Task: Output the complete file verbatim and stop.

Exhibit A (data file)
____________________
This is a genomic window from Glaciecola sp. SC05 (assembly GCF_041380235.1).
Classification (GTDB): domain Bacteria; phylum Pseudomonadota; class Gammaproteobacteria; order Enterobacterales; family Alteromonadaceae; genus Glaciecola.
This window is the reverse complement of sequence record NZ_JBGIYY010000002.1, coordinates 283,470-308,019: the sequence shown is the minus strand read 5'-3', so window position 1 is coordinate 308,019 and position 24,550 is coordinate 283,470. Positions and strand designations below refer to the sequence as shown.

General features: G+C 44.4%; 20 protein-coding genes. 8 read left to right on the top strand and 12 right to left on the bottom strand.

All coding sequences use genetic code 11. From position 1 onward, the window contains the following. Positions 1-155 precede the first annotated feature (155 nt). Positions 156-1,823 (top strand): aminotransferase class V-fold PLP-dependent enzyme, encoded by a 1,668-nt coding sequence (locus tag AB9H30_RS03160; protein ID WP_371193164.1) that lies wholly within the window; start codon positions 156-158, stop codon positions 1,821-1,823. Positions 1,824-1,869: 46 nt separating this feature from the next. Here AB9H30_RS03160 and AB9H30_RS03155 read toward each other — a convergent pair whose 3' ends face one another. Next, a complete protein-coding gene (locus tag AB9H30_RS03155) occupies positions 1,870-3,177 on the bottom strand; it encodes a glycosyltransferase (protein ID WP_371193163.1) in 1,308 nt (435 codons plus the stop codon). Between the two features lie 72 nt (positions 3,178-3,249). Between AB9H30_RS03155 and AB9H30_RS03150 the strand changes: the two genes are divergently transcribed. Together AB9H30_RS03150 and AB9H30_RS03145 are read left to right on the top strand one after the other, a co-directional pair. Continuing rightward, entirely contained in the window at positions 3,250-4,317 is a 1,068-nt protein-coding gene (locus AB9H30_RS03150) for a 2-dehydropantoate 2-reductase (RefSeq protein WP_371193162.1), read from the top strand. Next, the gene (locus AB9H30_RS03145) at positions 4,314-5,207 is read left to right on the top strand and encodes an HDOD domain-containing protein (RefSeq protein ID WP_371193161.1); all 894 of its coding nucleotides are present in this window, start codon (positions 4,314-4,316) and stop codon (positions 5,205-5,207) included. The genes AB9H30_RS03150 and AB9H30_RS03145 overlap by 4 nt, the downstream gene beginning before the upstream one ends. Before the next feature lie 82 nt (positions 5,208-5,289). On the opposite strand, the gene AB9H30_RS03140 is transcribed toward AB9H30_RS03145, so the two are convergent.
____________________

This is a genomic window from Glaciecola sp. SC05 (assembly GCF_041380235.1).
Classification (GTDB): domain Bacteria; phylum Pseudomonadota; class Gammaproteobacteria; order Enterobacterales; family Alteromonadaceae; genus Glaciecola.
This window is the reverse complement of sequence record NZ_JBGIYY010000002.1, coordinates 283,470-308,019: the sequence shown is the minus strand read 5'-3', so window position 1 is coordinate 308,019 and position 24,550 is coordinate 283,470. Positions and strand designations below refer to the sequence as shown.

General features: G+C 44.4%; 20 protein-coding genes. 8 read left to right on the top strand and 12 right to left on the bottom strand.

All coding sequences use genetic code 11. From position 1 onward, the window contains the following. Positions 1-155 precede the first annotated feature (155 nt). Positions 156-1,823 (top strand): aminotransferase class V-fold PLP-dependent enzyme, encoded by a 1,668-nt coding sequence (locus tag AB9H30_RS03160; protein ID WP_371193164.1) that lies wholly within the window; start codon positions 156-158, stop codon positions 1,821-1,823. Positions 1,824-1,869: 46 nt separating this feature from the next. Here AB9H30_RS03160 and AB9H30_RS03155 read toward each other — a convergent pair whose 3' ends face one another. Next, a complete protein-coding gene (locus tag AB9H30_RS03155) occupies positions 1,870-3,177 on the bottom strand; it encodes a glycosyltransferase (protein ID WP_371193163.1) in 1,308 nt (435 codons plus the stop codon). Between the two features lie 72 nt (positions 3,178-3,249). Between AB9H30_RS03155 and AB9H30_RS03150 the strand changes: the two genes are divergently transcribed. Together AB9H30_RS03150 and AB9H30_RS03145 are read left to right on the top strand one after the other, a co-directional pair. Continuing rightward, entirely contained in the window at positions 3,250-4,317 is a 1,068-nt protein-coding gene (locus AB9H30_RS03150) for a 2-dehydropantoate 2-reductase (RefSeq protein WP_371193162.1), read from the top strand. Next, the gene (locus AB9H30_RS03145) at positions 4,314-5,207 is read left to right on the top strand and encodes an HDOD domain-containing protein (RefSeq protein ID WP_371193161.1); all 894 of its coding nucleotides are present in this window, start codon (positions 4,314-4,316) and stop codon (positions 5,205-5,207) included. The genes AB9H30_RS03150 and AB9H30_RS03145 overlap by 4 nt, the downstream gene beginning before the upstream one ends. Before the next feature lie 82 nt (positions 5,208-5,289). On the opposite strand, the gene AB9H30_RS03140 is transcribed toward AB9H30_RS03145, so the two are convergent.